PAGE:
Wrecking Ball

Bruce Springsteen

Bruce Springsteen says Wrecking Ball has a lot in common with Nebraska, his sixth album from 1982. Supposedly this 11-song collection started out originally with just him and his guitar - like Nebraska - but producer Rob Aniello introduced his huge library of sounds, like hip-hop drum loops and country-blues stomps. The Boss was encouraged to explore some new sonic landscapes. Consequently, he didn't use the entire E Street Band on the album, just a couple longtime members like Steven Van Zandt and Max Weinberg.

"We Take Care Of Our Own" has this cool tribal beat and single-note guitar line, but kind of heads to where you'd expect when Springsteen waxes commercial. "Easy Money" follows, a more interesting tune with a cool percussion loop, Springsteen's usual country-style yodel (the guy is from south Jersey, after all), a lyric clearly inciting Wall Street, and some truly get-up-and-dance rhythms. "Shackled And Drawn" is not much different, but it has a nice and expansive chorus. After all the faux country, I was more than ready for the piano-driven waltz of "Jack Of All Trades," about as pretty as anything Springsteen has ever written, featuring a stunning horn solo and some soaring guitar at its climatic end.

I'm not sure how to describe "Death To My Hometown," but it is certainly a great stomper. Springsteen's voice sounds nearly unrecognizable and there are Celtic influences as well as a great backing chorus. The title track is one of the better Bruce Springsteen songs in years. He steals from himself a bit in what the horns, and later the fiddle, play. Even though the ending is a bit of a cliché, I got chills on my first few listens.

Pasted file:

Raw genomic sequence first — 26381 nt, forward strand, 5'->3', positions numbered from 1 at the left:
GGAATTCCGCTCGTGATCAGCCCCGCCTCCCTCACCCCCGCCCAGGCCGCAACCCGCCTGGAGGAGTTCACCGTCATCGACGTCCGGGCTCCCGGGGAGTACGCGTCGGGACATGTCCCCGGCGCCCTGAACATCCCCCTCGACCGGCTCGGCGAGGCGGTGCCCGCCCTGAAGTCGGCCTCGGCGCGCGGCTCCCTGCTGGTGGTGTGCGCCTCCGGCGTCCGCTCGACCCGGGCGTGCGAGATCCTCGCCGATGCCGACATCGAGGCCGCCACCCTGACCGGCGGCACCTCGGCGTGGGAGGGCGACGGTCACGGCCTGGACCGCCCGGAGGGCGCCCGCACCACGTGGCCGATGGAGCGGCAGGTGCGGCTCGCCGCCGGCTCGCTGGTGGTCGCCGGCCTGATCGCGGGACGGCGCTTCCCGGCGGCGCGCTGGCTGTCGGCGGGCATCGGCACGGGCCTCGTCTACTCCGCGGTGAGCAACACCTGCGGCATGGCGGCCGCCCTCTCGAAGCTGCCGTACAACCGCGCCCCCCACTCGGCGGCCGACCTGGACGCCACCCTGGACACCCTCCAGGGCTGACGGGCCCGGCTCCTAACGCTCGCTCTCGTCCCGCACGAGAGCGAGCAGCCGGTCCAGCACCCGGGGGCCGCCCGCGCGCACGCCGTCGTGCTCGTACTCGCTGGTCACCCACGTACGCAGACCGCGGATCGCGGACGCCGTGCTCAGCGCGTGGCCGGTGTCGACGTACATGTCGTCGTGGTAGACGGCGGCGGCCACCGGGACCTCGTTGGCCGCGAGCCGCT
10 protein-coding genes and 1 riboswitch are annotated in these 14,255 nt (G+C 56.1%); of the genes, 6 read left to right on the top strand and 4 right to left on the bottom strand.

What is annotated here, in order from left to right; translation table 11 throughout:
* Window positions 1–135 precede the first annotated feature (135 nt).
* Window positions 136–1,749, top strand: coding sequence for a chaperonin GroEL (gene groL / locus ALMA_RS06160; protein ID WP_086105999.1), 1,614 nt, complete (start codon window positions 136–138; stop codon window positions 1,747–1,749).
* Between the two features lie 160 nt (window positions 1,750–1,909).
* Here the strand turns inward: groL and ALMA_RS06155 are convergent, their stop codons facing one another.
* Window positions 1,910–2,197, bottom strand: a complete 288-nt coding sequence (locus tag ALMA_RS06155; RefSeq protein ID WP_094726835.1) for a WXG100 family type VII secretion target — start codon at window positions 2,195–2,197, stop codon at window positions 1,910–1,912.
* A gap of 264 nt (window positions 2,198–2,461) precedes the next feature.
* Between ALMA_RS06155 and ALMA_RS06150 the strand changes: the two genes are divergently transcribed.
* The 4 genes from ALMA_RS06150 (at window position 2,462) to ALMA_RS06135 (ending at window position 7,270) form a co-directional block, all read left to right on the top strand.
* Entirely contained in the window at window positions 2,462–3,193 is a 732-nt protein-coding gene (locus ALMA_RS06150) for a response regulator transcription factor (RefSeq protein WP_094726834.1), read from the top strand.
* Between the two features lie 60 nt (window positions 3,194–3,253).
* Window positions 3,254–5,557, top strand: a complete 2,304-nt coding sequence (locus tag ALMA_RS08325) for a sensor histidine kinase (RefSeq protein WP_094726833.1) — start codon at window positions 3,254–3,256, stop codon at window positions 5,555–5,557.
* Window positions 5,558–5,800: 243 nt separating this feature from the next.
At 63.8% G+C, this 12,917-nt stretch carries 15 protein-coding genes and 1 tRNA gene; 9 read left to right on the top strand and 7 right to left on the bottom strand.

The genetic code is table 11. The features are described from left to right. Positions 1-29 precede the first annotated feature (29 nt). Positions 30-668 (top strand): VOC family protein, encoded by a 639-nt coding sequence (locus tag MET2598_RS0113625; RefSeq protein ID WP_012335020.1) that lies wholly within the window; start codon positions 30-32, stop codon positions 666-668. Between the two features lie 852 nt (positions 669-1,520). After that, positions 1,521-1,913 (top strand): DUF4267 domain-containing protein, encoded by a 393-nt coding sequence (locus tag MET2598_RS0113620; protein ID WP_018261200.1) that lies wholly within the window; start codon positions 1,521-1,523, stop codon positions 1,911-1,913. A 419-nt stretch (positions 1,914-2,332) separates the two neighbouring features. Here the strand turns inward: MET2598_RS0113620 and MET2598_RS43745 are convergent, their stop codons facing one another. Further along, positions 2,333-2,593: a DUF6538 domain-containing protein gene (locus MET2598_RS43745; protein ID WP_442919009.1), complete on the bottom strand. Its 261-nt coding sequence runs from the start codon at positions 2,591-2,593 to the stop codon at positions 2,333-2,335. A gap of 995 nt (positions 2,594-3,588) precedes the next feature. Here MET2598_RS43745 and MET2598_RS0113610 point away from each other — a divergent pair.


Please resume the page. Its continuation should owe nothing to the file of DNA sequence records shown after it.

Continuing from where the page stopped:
Unfortunately we're back to the Boss channeling his down-home-ness on "You Got It," which is notable for some inspired Marc Muller pedal steel. Still, somebody has got to tell Springsteen that adding loops here and there doesn't make his ill-fated stabs at being Woody Guthrie any more palatable!

"Rocky Ground" is probably the most interesting tune here, opening with a tight drum loop, female vocals from the Victorious Gospel Choir, and some Biblical themes in the lyric - themes Springsteen has skirted but has never really gotten this close to. With a Springsteen-penned rap by Michelle Moore, this is sonically, one of the richest tunes I have ever heard from the man - screaming in the background, loops and keys and horns. Things stay pretty gospel on "Land Of Hope And Dreams," the only tune to feature the dearly departed Clarence 'Big Man' Clemons on sax and a song Springsteen fans are quite familiar with as the band has been performing it live since 1999. Here, it is reworked with a gospel choir and electronic drums.

"We Are Alive" is one hell of a western. I love how Springsteen lightens it up (even if the lyric isn't so light) with some great Greg Leisz banjo perfectly placed. What a classy way to end these 11 tunes. For me, a huge Springsteen fan, Wrecking Ball is an interesting hodge-podge. It doesn't work for me all the time (too much yodeling and country for my tastes), but there are some powerful songs. I miss the tightness and camaraderie of Springsteen and the E Streeters, but I applaud the singer-songwriter for branching out and trying new things.

~ Ralph Greco, Jr.

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